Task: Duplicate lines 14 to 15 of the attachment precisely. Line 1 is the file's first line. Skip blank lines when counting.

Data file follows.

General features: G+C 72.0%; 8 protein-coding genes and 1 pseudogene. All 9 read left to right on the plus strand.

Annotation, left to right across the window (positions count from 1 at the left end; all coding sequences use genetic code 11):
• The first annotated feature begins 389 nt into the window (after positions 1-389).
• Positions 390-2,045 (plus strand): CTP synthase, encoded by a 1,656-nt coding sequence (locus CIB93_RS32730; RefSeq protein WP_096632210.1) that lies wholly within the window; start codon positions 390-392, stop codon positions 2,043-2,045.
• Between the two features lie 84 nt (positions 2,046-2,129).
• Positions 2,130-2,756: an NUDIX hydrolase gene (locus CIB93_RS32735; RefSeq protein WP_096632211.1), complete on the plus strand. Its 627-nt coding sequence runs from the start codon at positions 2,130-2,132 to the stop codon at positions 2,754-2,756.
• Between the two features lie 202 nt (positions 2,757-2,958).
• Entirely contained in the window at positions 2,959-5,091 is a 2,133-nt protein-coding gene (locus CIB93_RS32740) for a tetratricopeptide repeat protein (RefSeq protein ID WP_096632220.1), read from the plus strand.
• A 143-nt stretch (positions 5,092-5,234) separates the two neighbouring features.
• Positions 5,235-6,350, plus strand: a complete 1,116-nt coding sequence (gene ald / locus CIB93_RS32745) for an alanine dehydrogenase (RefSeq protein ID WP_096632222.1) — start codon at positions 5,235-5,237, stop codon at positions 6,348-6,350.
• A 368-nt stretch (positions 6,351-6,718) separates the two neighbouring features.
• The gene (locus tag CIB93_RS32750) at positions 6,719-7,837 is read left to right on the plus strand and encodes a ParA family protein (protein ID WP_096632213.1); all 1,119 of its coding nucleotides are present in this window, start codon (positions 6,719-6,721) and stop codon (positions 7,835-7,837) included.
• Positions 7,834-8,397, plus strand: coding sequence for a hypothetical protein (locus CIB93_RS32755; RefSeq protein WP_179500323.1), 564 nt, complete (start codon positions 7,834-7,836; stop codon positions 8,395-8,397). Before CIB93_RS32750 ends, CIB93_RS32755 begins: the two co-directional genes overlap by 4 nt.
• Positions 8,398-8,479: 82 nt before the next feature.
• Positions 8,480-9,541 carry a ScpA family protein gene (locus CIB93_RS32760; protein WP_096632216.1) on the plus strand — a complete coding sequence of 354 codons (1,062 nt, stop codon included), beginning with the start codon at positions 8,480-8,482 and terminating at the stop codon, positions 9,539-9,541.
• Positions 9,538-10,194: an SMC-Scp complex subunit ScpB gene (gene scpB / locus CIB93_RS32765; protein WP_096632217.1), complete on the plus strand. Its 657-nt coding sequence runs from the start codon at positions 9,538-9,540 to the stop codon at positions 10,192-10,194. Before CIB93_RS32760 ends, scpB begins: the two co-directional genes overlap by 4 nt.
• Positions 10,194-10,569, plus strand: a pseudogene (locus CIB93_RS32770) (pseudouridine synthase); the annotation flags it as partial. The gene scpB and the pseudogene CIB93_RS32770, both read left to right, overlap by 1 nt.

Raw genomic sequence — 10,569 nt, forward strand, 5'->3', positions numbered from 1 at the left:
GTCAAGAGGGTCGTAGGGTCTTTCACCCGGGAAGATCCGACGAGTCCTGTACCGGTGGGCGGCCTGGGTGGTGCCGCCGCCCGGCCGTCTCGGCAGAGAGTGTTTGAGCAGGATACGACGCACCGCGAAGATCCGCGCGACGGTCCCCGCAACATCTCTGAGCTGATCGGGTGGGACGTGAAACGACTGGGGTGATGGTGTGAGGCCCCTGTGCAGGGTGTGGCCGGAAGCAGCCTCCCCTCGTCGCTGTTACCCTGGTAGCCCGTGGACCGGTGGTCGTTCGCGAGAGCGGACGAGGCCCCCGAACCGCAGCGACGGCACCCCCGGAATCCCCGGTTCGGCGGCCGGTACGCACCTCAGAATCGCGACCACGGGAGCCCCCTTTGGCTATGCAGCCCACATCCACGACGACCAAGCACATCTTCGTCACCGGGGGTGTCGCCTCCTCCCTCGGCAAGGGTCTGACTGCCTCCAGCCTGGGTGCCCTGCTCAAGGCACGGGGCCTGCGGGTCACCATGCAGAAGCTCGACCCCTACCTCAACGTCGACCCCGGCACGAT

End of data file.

• Positions 8,398-8,479: 82 nt before the next feature.
• Positions 8,480-9,541 carry a ScpA family protein gene (locus CIB93_RS32760; protein WP_096632216.1) on the plus strand — a complete coding sequence of 354 codons (1,062 nt, stop codon included), beginning with the start codon at positions 8,480-8,482 and terminating at the stop codon, positions 9,539-9,541.